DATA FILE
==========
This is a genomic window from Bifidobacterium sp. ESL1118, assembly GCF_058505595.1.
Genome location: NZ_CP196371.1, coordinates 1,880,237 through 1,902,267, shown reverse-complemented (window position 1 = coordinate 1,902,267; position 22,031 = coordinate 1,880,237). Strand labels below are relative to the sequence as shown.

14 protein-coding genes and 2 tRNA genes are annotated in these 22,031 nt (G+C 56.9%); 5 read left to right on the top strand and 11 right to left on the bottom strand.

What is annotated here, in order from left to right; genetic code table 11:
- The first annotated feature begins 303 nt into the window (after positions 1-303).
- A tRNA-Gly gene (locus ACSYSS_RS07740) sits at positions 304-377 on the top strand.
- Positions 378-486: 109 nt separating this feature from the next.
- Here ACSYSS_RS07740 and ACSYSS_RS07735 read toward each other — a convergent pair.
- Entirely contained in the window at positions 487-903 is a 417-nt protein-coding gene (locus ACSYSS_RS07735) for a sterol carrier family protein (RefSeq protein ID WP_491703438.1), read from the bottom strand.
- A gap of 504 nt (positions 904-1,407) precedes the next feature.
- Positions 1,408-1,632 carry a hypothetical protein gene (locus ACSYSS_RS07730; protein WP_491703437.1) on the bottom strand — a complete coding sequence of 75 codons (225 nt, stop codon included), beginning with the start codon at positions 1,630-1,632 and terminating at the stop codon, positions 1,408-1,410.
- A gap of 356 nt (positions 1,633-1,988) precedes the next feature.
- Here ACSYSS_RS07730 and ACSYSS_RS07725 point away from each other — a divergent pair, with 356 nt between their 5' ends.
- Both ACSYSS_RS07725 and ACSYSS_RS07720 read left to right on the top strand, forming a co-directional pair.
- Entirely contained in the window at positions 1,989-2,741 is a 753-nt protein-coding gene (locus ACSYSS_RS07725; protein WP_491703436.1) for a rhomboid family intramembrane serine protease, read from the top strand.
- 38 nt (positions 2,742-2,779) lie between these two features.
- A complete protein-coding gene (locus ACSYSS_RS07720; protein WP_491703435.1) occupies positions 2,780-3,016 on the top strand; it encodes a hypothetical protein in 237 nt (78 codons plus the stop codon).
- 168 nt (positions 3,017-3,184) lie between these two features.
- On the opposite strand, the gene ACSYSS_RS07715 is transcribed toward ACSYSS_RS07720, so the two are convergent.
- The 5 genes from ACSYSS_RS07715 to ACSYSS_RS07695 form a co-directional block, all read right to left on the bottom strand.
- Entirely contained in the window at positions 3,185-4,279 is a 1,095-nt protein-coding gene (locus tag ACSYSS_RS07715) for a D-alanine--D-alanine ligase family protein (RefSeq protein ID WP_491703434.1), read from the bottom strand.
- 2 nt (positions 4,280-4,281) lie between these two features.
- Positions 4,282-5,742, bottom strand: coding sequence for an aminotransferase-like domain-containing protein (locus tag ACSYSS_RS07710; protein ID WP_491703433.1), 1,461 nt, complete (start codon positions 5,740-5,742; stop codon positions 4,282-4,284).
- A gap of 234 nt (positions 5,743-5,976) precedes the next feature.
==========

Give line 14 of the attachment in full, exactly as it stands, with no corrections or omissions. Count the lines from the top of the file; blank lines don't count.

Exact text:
- Both ACSYSS_RS07725 and ACSYSS_RS07720 read left to right on the top strand, forming a co-directional pair.